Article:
This species is known from the Pacific lowlands of Panama from the Azuero Peninsula to central Panama, throughout South America, east of the Andes, south to southern Brazil, Bolivia, and northern Argentina. It is distributed over much of Trinidad and Tobago (including Little Tobago Island). It occurs up to 1,700m asl.
Habitat and Ecology
This is a terrestrial and nocturnal frog found in open country, savannahs, grasslands, marshy areas, degraded forests and urban habitats. Males of this species start calling at the onset of the very first rains. Breeding takes place in small burrows in shallow temporary wetlands and the edges of permanent lagoons. The eggs of the species are laid in foam nests within the burrows, when the burrows flood the larvae escape into the adjacent wetlands where the tadpoles then develop. It is an adaptable species that can survive in modified habitats.
It is common throughout much of its range, although it is generally not a common species in Panama.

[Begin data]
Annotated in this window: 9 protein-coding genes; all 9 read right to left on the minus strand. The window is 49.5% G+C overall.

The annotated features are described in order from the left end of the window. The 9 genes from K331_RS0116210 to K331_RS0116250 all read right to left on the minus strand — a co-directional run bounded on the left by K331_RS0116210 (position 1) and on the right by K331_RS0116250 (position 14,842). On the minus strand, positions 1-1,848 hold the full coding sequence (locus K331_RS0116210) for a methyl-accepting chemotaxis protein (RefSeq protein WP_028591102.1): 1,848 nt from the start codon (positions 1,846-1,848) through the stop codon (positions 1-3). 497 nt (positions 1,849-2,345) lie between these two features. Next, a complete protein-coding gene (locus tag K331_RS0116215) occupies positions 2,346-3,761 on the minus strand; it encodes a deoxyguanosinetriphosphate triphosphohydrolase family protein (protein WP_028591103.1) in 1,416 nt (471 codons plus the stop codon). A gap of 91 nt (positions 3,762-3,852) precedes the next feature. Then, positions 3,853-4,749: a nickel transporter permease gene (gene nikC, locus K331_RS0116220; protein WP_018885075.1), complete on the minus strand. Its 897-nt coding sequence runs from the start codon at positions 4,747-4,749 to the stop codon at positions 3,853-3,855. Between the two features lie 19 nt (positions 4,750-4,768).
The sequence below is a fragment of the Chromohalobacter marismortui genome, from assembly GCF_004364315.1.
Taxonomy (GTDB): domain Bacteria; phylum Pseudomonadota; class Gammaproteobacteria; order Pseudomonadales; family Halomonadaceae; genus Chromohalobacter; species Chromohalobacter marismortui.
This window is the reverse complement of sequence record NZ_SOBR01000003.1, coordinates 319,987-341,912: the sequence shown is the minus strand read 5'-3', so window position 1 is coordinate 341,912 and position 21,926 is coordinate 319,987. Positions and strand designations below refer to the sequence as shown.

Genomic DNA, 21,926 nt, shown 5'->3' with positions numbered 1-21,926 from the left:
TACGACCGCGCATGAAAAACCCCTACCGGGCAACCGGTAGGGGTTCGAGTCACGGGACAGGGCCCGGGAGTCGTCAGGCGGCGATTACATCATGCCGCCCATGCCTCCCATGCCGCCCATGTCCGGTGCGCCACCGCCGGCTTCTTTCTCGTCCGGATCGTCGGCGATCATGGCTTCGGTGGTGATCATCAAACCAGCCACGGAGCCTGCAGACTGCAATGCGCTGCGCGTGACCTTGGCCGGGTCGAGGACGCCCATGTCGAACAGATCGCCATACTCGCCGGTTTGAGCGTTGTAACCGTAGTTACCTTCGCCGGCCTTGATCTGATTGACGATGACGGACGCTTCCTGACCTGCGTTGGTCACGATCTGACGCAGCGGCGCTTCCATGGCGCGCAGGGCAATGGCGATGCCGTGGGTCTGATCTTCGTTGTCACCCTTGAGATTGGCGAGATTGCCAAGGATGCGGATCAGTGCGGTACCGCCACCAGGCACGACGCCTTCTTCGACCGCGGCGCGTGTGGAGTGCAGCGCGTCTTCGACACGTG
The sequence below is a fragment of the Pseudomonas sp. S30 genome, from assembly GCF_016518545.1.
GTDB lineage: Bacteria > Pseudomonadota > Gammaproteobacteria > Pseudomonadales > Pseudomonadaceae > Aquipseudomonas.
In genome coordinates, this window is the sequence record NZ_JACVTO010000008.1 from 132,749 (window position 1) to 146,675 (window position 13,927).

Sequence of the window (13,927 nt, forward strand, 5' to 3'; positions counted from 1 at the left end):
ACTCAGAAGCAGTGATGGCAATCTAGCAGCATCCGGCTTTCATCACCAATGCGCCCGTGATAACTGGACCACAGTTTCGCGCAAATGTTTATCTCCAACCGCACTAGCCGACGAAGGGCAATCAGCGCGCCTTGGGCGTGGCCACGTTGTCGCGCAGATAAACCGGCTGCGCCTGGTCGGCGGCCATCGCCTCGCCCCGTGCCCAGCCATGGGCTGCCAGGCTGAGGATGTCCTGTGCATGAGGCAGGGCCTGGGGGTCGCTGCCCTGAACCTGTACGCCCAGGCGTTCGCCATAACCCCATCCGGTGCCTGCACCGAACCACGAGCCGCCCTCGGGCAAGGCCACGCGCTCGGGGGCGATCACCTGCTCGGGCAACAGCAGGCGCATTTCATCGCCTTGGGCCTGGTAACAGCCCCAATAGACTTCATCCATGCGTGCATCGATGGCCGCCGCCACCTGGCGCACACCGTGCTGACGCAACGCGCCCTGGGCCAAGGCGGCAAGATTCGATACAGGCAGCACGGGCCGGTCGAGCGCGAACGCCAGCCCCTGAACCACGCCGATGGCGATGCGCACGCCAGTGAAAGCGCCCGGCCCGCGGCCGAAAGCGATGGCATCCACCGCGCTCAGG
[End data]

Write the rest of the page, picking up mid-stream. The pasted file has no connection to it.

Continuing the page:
There are no major threats to this species.
It occurs in many protected areas in South America, but none in Panama.
Red List Status
Least Concern (LC)
Listed as Least Concern in view of its wide distribution, tolerance of a broad range of habitats, presumed large population, and because it is unlikely to be declining fast enough to qualify for listing in a more threatened category.
This form is probably a complex of more than one species.
Robert Reynolds, Ulisses Caramaschi, Abraham Mijares, Andrés Acosta-Galvis, Ronald Heyer, Esteban Lavilla, Jerry Hardy 2004. Leptodactylus fuscus. The IUCN Red List of Threatened Species 2004: e.T57129A11588348. http://dx.doi.org/10.2305/IUCN.UK.2004.RLTS.T57129A11588348.en